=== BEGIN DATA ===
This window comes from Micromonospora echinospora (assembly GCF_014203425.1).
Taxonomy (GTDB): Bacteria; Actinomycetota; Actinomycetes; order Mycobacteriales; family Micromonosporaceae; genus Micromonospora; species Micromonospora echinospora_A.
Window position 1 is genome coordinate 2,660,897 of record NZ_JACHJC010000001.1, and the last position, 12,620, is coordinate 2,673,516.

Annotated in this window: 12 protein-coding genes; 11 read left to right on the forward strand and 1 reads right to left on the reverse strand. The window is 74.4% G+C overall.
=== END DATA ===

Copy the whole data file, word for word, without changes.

This window comes from Micromonospora echinospora (assembly GCF_014203425.1).
Taxonomy (GTDB): Bacteria; Actinomycetota; Actinomycetes; order Mycobacteriales; family Micromonosporaceae; genus Micromonospora; species Micromonospora echinospora_A.
Window position 1 is genome coordinate 2,660,897 of record NZ_JACHJC010000001.1, and the last position, 12,620, is coordinate 2,673,516.

Annotated in this window: 12 protein-coding genes; 11 read left to right on the forward strand and 1 reads right to left on the reverse strand. The window is 74.4% G+C overall.